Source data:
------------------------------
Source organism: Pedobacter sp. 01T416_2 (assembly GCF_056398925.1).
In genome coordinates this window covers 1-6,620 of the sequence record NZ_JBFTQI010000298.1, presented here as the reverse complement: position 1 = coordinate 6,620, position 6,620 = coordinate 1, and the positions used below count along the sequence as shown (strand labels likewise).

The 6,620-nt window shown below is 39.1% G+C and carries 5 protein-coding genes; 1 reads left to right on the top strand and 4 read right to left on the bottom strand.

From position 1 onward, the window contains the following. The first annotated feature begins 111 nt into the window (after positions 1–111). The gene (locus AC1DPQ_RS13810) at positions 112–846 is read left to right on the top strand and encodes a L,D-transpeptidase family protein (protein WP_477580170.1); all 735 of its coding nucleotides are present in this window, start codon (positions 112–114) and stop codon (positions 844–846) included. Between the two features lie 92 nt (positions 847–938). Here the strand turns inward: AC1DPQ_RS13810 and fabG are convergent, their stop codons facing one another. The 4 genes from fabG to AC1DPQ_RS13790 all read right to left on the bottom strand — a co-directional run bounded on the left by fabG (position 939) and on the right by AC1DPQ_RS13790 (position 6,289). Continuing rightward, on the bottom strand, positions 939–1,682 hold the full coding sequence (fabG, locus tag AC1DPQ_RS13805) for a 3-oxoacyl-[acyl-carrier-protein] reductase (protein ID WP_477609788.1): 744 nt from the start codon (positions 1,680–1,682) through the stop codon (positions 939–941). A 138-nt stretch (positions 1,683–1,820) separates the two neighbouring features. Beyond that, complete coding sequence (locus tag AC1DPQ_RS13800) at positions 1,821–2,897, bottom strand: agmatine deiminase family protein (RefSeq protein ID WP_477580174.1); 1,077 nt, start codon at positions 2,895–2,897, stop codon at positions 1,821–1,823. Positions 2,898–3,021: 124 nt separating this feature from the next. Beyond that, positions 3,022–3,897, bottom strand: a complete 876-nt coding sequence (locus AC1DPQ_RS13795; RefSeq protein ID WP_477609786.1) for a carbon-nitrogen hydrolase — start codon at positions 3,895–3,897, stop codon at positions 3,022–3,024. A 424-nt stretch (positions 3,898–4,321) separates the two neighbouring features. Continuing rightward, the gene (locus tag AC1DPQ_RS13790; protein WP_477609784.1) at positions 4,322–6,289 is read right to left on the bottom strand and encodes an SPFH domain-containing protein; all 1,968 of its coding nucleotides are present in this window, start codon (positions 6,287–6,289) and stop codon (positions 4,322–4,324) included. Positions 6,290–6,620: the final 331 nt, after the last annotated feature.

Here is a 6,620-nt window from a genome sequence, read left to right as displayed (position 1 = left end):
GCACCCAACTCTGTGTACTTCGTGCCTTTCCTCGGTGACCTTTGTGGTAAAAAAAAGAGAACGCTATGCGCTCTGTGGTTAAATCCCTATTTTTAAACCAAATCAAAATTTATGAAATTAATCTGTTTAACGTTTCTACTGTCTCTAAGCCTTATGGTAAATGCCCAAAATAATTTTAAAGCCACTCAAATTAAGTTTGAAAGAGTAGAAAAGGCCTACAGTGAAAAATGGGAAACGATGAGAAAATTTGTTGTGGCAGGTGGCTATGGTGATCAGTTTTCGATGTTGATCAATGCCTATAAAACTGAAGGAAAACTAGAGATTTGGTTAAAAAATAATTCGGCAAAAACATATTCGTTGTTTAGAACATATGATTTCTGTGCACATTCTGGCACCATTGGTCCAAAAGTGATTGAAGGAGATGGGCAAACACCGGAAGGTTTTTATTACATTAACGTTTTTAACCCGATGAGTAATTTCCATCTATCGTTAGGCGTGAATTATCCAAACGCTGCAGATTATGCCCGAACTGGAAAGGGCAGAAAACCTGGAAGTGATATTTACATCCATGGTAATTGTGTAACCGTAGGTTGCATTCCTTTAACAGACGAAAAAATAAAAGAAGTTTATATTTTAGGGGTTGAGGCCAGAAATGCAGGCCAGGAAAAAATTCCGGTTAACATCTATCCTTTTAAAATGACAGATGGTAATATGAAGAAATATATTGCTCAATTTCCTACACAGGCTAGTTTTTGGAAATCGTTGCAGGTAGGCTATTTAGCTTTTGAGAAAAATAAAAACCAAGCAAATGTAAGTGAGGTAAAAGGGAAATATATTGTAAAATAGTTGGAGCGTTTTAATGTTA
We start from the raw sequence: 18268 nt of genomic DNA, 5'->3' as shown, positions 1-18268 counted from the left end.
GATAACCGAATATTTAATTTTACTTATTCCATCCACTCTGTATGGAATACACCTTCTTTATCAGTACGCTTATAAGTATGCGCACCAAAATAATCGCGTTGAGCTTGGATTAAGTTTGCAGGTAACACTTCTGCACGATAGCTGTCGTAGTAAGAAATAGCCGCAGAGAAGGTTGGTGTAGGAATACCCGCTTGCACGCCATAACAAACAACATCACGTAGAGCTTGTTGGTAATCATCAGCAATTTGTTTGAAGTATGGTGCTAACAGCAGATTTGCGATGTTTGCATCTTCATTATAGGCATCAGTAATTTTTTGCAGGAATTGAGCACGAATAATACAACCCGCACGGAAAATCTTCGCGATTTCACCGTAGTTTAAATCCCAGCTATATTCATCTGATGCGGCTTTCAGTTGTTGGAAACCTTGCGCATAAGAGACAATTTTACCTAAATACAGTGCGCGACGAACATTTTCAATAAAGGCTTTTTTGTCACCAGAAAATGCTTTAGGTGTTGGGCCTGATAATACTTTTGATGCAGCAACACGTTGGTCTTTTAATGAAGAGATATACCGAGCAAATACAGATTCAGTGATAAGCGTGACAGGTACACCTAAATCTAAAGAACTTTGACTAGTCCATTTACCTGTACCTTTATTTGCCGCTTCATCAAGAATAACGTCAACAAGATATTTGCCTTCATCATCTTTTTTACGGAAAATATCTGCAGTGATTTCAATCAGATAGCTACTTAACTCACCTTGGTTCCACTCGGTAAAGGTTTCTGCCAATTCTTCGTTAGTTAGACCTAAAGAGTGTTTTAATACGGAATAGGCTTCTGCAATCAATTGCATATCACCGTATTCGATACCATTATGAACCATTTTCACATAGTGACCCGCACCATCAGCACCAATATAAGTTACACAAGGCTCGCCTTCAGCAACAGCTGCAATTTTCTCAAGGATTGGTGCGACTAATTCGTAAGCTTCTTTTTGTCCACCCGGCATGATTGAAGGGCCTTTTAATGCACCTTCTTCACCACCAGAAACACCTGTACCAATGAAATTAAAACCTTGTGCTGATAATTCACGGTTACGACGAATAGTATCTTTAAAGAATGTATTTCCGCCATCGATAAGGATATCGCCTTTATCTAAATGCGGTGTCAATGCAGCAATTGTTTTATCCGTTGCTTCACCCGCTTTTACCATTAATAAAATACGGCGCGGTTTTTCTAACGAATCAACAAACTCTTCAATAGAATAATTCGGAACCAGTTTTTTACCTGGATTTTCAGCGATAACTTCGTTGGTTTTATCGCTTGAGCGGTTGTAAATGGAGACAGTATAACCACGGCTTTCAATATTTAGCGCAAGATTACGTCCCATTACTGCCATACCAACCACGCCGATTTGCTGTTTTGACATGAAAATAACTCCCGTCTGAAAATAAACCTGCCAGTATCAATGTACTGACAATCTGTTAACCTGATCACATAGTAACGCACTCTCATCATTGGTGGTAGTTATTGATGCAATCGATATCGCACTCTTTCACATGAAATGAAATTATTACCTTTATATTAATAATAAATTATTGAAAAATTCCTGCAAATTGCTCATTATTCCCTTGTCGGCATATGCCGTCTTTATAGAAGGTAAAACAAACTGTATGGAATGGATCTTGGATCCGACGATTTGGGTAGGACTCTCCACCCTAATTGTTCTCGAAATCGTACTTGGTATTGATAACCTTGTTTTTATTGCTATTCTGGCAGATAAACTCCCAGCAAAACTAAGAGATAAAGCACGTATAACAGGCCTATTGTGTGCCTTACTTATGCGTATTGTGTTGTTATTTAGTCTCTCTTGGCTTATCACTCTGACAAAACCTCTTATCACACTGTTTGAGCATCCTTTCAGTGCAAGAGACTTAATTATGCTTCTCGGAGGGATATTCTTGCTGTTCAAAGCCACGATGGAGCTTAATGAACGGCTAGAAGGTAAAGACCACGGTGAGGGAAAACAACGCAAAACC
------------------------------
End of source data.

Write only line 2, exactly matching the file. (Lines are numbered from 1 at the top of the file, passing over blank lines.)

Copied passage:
In genome coordinates this window covers 1-6,620 of the sequence record NZ_JBFTQI010000298.1, presented here as the reverse complement: position 1 = coordinate 6,620, position 6,620 = coordinate 1, and the positions used below count along the sequence as shown (strand labels likewise).